, Dukat thought—the features of his own recitation mask left a bit more room for interpretation than the soft-featured epitome of the feminine Rulaahan wore. Maybe it seemed…twisted, to Rulaahan and Gharumef. He supposed he could understand where that idea might come from, in a different interpretation than his. But the sons of Oralius express something of what she wanted in this world, too. Our souls reflect the same light.
Still, out of respect for the beliefs of the Kurabda, he said nothing. If something changed among them someday, it would not come as the fruit of an outsider’s harsh word or arrogant display: it would come from recognition of the Spirit within.
Dukat rose to his feet, turning to face the warrior. “Ah’tekel
,” Gharumef half-whispered. City-dweller. Foreigner.
But there was something almost affectionate in it, something that hadn’t been there the day they met.
“The Sokol-haaf have arrived,” Gharumef stated, the previous topic dissipating like sand on the wind. “They bring word of fighting between Hebitians and Bajorans.” By now, Dukat had grown so used to hearing the Kurabda refer to their species by the ancient name, that he didn’t even blink at the term. Dukat himself would never return to that practice, for the word’s meaning made it sound as though those who disbelieved weren’t exactly people
—though he understood much better than he used to why those like the Kurabda might feel the change of terminology threatened to strip away something sacred.
—I would like to hear what they have to say,— Dukat said.
“I imagined you would,” Gharumef replied, a hint of a smile pulling at his lips. “Their messenger is named Lihavre’el…I will introduce you. Come, and I will translate for you. They do not speak the common tongue—but they should understand your sign.”
Dukat fingerspelled the name back lest he stumble over the sequence in front of the Sokol-haaf envoy, for where the Kekil-haaf might poke fun of outsiders at times, the Sokol-haaf held them in decidedly less regard.
Gharumef nodded. “Yes…that is right.”
Dukat favored Gharumef with a smile and a nod of his own.
The envoys of the Sokol-haaf stood in the center of camp by the chapel tent, in the place given to guests. One leaned over to his companion and whispered something, hand held up to hide his lips. The other nodded in reply, then brusquely addressed Dukat. Gharumef translated: “Who are you?
—I am Skrain Dukat, guest among the Kekil-haaf. I am honored to meet you, Lihavre’el of Sokol-haaf.—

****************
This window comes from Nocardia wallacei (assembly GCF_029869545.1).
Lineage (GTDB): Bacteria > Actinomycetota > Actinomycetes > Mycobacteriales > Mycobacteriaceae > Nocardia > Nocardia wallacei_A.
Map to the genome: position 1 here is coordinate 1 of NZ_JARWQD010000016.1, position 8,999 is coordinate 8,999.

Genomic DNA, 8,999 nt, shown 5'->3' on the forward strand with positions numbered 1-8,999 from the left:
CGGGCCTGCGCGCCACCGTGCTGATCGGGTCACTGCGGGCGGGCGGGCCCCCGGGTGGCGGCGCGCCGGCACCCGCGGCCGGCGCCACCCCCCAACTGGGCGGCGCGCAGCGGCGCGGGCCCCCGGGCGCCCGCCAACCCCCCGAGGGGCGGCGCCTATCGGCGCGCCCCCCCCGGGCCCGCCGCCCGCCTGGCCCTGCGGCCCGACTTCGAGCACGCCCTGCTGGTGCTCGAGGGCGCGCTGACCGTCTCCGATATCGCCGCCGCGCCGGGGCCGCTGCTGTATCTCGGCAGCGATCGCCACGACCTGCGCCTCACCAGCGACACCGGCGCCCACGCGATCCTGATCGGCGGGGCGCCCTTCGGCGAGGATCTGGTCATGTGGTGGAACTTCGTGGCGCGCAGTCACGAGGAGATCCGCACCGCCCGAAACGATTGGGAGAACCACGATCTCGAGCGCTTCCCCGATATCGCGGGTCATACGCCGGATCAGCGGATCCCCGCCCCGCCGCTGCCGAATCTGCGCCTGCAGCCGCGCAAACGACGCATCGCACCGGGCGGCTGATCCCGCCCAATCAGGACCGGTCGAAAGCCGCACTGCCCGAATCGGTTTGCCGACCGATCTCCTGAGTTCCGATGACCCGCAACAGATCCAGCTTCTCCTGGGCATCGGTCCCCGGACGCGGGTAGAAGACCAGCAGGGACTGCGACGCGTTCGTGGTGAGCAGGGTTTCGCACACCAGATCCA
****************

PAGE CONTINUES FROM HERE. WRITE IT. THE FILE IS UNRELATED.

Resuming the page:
Lihavre’el inclined his head, understanding clear in his eyes. “You are the silent pilgrim Rulaahan spoke of.
Dukat matched Lihavre’el’s gesture, though he dipped his head further and held his position for a breath longer, as befit a young man addressing his elder.
Lihavre’el scrutinized Dukat’s features—an expression that bore a disturbing resemblance to the appraisal of the Bajoran interrogator. “A ship went down in our lands
,” Gharumef relayed. “Several men survived—soldiers.
” The Sokol-haaf messenger focused on Dukat’s face for a moment longer, weighing what he wished to say. “There was a man with skin like sand, and hair on his face
.” Dukat fought to restrain a laugh—there was a word in the common tongue, for the Hăzăkda spoke the language as well, but in the most ancient tribal languages in every other region of the world, no native word existed for ‘beard,’ for they rarely dealt with men capable of growing one.
“And he looked almost exactly like
A soldier—a man of Hăzăk—dear Oralius, the Bajorans must have sought a rebel in the desert! And many had said of Skrain Dukat and Akellen Macet that aside from the hue of their skin, the pattern of their ridges, and the brown of Akellen’s eyes, that they looked almost like twins.
—He is kin!— Dukat burst out, movements rapid and wide. He did not know the sign for ‘cousin,’ but this would do. —I believed he was dead, and now…I believe you saw my kinsman!— He paused. Lihavre’el could be wrong. Maybe it meant nothing…but the Bajoran, and now the Sokol-haaf…
“I understand,” the warrior replied.
No other words were needed: the tear gathering at the corner of Skrain Dukat’s eye said it all.